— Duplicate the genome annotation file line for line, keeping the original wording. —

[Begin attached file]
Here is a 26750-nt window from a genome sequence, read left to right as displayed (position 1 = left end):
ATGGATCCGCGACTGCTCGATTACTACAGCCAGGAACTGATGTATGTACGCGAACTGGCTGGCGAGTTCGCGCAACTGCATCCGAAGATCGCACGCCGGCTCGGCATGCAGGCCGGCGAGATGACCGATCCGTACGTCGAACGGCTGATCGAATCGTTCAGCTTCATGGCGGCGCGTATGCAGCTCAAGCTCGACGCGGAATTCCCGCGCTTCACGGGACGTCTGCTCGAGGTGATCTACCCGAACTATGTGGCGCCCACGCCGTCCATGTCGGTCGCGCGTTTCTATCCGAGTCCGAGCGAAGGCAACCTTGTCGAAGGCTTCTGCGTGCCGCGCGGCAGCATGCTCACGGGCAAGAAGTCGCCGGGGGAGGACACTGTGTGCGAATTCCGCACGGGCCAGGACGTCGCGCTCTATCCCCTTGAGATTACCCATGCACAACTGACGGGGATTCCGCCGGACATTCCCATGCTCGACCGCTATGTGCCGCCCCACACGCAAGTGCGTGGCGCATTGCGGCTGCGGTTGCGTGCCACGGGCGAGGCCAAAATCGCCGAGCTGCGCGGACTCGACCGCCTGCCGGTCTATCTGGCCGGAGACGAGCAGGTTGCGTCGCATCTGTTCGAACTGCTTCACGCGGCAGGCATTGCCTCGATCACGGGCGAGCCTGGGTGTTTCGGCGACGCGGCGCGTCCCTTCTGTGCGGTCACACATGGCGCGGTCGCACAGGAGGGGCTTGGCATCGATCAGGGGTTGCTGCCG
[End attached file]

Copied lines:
Here is a 26750-nt window from a genome sequence, read left to right as displayed (position 1 = left end):
ATGGATCCGCGACTGCTCGATTACTACAGCCAGGAACTGATGTATGTACGCGAACTGGCTGGCGAGTTCGCGCAACTGCATCCGAAGATCGCACGCCGGCTCGGCATGCAGGCCGGCGAGATGACCGATCCGTACGTCGAACGGCTGATCGAATCGTTCAGCTTCATGGCGGCGCGTATGCAGCTCAAGCTCGACGCGGAATTCCCGCGCTTCACGGGACGTCTGCTCGAGGTGATCTACCCGAACTATGTGGCGCCCACGCCGTCCATGTCGGTCGCGCGTTTCTATCCGAGTCCGAGCGAAGGCAACCTTGTCGAAGGCTTCTGCGTGCCGCGCGGCAGCATGCTCACGGGCAAGAAGTCGCCGGGGGAGGACACTGTGTGCGAATTCCGCACGGGCCAGGACGTCGCGCTCTATCCCCTTGAGATTACCCATGCACAACTGACGGGGATTCCGCCGGACATTCCCATGCTCGACCGCTATGTGCCGCCCCACACGCAAGTGCGTGGCGCATTGCGGCTGCGGTTGCGTGCCACGGGCGAGGCCAAAATCGCCGAGCTGCGCGGACTCGACCGCCTGCCGGTCTATCTGGCCGGAGACGAGCAGGTTGCGTCGCATCTGTTCGAACTGCTTCACGCGGCAGGCATTGCCTCGATCACGGGCGAGCCTGGGTGTTTCGGCGACGCGGCGCGTCCCTTCTGTGCGGTCACACATGGCGCGGTCGCACAGGAGGGGCTTGGCATCGATCAGGGGTTGCTGCCG